Oskanian declined to go into details. The Azerbaijani side also declined to disclose those proposals, with a spokesman for the Foreign Ministry in Baku telling the Turan news agency that they concerned two of the eight key elements of the proposed peace deal. The official, Khazar Ibrahim, said the mediators are trying to "to bring the sides' positions closer."

Both Oskanian and Ibrahim said the troika will likely visit Baku, Yerevan and Stepanakert after Armenia's May 12 parliamentary elections. "The co-chairs most probably will visit the region and meet directly with our presidents to get their reactions to these particular views," said the Armenian minister. "And on the basis of the results of that visit they will decide when and where to organize the presidents' next meeting."

The mediators hope that Presidents Ilham Aliev and Robert Kocharian will cut a framework peace deal before the start of campaigning for presidential elections due in both Armenia and Azerbaijan next year.

The conflicting parties are discussing a gradual settlement of the Karabakh dispute that would culminate in a referendum of self-determination in Karabakh. The remaining sticking points reportedly include practical modalities of that referendum. Addressing the OSCE Permanent Council in Vienna earlier this week, Oskanian said the parties are as close to resolving the Karabakh conflict as ever.

Oskanian and his Azerbaijani counterpart Elmar Mammadyarov appeared to have failed to make further progress during their previous face-to-face meeting held in Geneva on March 14

"I can simply say that compared to the Geneva meeting the atmosphere of the [Belgrade] meeting was much more relaxed," said Oskanian. "It was well-intended and businesslike. Overall, it was a normal meeting."



Economic growth 9.4% in January-February 

Armenia's economic growth between January and February of this year stood at 9.4 per cent, while the country's GDP totalled 186.8 billion drams (519.1 million Euro), the national statistics service said recently, Interfax News Agency reported.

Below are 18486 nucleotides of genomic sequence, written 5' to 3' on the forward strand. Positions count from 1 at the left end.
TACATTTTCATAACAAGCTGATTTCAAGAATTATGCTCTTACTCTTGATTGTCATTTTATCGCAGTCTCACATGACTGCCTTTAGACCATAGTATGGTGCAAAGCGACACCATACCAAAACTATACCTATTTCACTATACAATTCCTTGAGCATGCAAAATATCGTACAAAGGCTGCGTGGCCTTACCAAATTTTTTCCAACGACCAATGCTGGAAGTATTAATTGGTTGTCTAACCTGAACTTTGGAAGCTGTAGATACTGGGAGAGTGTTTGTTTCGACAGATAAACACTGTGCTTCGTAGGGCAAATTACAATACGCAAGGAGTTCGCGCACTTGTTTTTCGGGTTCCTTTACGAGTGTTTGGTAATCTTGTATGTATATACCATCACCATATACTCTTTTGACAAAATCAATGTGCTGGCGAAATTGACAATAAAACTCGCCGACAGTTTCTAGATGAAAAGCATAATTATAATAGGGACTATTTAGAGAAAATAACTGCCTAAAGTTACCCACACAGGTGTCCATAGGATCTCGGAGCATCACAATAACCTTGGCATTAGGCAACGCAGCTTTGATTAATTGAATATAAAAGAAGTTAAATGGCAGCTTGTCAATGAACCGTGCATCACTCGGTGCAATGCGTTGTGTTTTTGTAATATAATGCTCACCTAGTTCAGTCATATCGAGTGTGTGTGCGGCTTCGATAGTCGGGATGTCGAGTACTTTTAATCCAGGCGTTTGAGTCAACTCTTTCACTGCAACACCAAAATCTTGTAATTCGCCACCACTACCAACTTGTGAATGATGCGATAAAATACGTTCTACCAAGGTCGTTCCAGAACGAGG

For the period under review, consumer prices rose 5.1 per cent, year-on-year. Armenia's industrial product prices were down 0.9 per cent, its volume of industrial output was 99 per cent, while its trade totalled 199 billion drams (552.6 million Euro), up 51.5 per cent compared to the same period in 2006. Last year, the country's economic growth was seven per cent. In line with Armenia's 2007 budget, GDP growth is expected at nine per cent, compared with 13.4 per cent in 2006, and inflation should be four percent.



Tbilisi, Yerevan discuss regional issues

Georgian Foreign Minister, Gela Bezhuashvili, and his Armenian counterpart, Vardan Oskanian, met in Yerevan for talks focused on problems in bilateral and regional relations, the Georgian Foreign Ministry said in a statement on March 22, Interfax News Agency reported. 
Georgian President, Mikhail Saakashvili, also visited Armenia on March 22-23, the statement said. The Armenian president's press secretary, Viktor Sogomonian, confirmed that Saakashvili had arrived in Armenia on a private visit at the invitation of President, Robert Kocharian. The two presidents went to the ski resort of Tsakhkadzor where Kocharian usually spends his winter vacation. There they held talks followed by a brief rest and skiing.



Foreigners invest 110m in metallurgical, mining industries

Foreign investment in the Armenian mining and metallurgical industries totalled 110 million Euro in 2006, virtually the same amount as in 2005, Deputy Economic Development and Trade Minister, Tigran Davtian, said at a press conference on April 6th, Interfax News Agency reported. 
A total of 66 million Euro was invested in the Armenian mining industry, he said. Of that amount, Germany's Cronimet spent 47 million Euro on upgrades to the Zangezursky Copper and Molybdenum Plant. The remaining investment was spent on Ararat Gold Recovery Company and Kapansky GOK, he said. Davtian said the development trends seen in these industries last year will likely continue in 2007, although investment will be slightly less.